A man ran and jumped out of the north floor door, dropping a large bottle, which broke and splashed kerosene in all directions. The Democrat reported:

“Mr. Pepin fired two shots at the fleeing figure, which was engulfed in darkness along the Swaggerty branch at 23rd Street.”

The cast members said the man was insane and in no way resentful of veterans in general or the Legion in particular.

Also on August 23, the Democrat reported that the acoustics of the amphitheater were “perfect”.

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If you’ve read Kenneth Barnes’ new story “The Ku Klux Klan in 1920s Arkansas: How Protestant White Nationalism Came to Rule a State” and like Yours Truly have a bad memory, you’re trying to remember it right now. Barnes’ address. donated for the 1924 Ku Klux Klan tabernacle in Little Rock. It wasn’t that outdoor amphitheater built by the Legion. The Klan structure, formerly a church of evangelist Charles Reign Scoville, was located at 17th and Main Street, not 23rd and High Street (High Street is now Martin Luther King Jr. Drive).

The American Legion had black posts as well as white ones. Seating in the amphitheater for “Pinafore” was separate, with the Reed Post – a Legion post for black veterans and their families – selling tickets to black theatergoers.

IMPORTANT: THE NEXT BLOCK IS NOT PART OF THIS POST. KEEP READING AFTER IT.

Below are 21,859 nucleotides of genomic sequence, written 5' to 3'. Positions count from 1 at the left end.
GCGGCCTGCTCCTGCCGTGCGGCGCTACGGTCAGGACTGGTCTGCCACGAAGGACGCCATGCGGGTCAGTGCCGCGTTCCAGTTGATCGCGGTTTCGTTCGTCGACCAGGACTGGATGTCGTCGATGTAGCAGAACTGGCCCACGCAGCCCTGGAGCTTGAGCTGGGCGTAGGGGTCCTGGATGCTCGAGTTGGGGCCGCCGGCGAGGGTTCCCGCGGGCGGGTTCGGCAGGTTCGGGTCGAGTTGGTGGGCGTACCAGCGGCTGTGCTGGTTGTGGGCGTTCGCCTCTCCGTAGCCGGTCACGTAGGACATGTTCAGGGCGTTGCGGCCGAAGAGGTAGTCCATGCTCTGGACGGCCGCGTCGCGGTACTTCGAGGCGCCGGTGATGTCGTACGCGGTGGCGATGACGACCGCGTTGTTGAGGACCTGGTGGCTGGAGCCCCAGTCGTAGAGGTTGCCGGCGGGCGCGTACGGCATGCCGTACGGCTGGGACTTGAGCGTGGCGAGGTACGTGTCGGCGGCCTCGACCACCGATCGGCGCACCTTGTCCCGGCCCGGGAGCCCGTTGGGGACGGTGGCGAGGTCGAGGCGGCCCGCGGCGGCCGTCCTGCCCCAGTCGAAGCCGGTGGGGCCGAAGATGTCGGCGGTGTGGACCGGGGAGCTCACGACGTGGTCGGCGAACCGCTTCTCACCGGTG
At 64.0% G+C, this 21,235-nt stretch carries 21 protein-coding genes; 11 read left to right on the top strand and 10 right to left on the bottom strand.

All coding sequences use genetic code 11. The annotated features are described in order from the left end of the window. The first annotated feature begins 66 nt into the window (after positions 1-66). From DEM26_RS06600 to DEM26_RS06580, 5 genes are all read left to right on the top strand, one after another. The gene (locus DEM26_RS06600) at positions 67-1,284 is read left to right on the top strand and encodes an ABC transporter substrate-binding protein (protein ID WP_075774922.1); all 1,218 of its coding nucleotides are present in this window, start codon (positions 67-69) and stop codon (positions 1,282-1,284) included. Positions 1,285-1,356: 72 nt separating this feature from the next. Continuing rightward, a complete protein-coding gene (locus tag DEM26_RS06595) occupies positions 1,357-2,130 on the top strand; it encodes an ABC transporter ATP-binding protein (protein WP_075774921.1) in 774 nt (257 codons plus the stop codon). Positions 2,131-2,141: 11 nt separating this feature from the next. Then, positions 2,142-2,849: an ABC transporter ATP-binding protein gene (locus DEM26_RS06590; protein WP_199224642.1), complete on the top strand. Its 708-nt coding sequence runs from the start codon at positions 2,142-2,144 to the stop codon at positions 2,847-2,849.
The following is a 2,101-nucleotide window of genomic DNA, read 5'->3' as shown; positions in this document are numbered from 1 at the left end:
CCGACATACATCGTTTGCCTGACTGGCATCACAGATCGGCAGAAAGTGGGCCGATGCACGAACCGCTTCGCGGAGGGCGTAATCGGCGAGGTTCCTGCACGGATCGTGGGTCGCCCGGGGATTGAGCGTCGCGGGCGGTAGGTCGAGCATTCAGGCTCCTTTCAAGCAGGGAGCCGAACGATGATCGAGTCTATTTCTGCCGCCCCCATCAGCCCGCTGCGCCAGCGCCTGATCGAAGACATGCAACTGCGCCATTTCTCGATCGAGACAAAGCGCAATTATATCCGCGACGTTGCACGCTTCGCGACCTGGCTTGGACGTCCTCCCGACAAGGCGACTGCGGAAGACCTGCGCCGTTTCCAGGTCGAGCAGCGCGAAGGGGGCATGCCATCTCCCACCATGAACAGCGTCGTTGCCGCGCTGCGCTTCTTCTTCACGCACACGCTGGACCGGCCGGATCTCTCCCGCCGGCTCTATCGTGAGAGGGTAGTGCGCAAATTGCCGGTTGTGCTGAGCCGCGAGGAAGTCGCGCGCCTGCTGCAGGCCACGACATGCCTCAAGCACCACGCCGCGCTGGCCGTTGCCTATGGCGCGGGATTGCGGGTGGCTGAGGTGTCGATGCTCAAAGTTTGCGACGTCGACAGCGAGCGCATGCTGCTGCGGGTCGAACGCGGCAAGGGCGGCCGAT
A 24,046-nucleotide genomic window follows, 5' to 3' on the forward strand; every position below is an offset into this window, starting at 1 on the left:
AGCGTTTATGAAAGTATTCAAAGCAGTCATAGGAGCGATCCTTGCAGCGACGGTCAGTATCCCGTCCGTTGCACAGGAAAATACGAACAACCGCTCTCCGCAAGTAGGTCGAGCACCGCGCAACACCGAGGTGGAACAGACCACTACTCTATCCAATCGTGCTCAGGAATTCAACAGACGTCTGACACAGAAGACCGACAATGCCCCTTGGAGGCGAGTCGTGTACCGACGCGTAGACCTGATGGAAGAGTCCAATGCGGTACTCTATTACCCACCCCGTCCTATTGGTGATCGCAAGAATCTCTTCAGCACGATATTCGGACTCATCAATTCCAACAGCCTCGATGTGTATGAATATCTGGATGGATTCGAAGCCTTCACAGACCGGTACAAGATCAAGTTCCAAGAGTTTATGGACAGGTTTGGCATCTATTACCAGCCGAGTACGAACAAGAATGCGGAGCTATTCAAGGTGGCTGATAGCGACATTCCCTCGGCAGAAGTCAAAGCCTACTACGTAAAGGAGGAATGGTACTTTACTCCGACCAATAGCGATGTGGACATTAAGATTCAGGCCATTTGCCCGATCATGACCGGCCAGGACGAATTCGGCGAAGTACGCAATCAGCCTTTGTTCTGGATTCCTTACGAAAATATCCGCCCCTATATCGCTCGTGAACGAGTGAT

But in the summer of 1921, Barnes notes, a second-generation Klan was beginning its rapid rise in Arkansas. Presenting itself as a morally-centered social club, it attracted the same people whose Legion membership had created a new seat of active civic power in Little Rock.

We can see from the archival journals how this long ago production of “Pinafore” demonstrated the Legion’s ability to garner serious support from the business community and churches.

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So how did the governor do? Although he was not able to perform in every show (duty called) he was successful, according to the Arkansas Gazette and in particular the Democrat, who praised him in his editorials and also in a large-scale review of the opening night.

The show was “entirely worthy of the enthusiastic reception given to it by the public,” the reviewer said.

“Completed in every way of art, costume and staging, it was put on by local veterans and their friends, with a dynamism and verve that made it a curtain-to-curtain joy. . “

All of the lead roles were assigned and handled well, the reviewer continued, McRae’s work surprising even those who had seen him succeed in rehearsal. The reviewer was impressed by “the energy and momentum he put into his traditionally grandiose and grandiloquent part. No more prominent, flattering, oracular ‘sea monarch’ has ever set foot on the aft deck of Her Majesty Pinafore’s ship than the Governor, and the humor inherent in the role has often elated audiences. “

The rest of the review rave about everyone, including Mrs. Olivette Brown, who played the young woman Sir Joseph expected to marry (“a wonderful voice of great richness, reach and power”), and Ms. LA Allen as Buttercup (“A Voice of Quality and Greatness”).

Oddly enough, Democratic editor Paul R. Grabiel and his wife are listed as choir members.

As for McRae, he appears to have done nothing to undermine his political position. According to the Arkansas Encyclopedia of the Central Arkansas Library System, he ran for office in 1922, defeating fellow Democrat Edward P. Toney by 70,000 votes in the primary and winning 78% of the general election vote against the Republican. John W. Gabriel.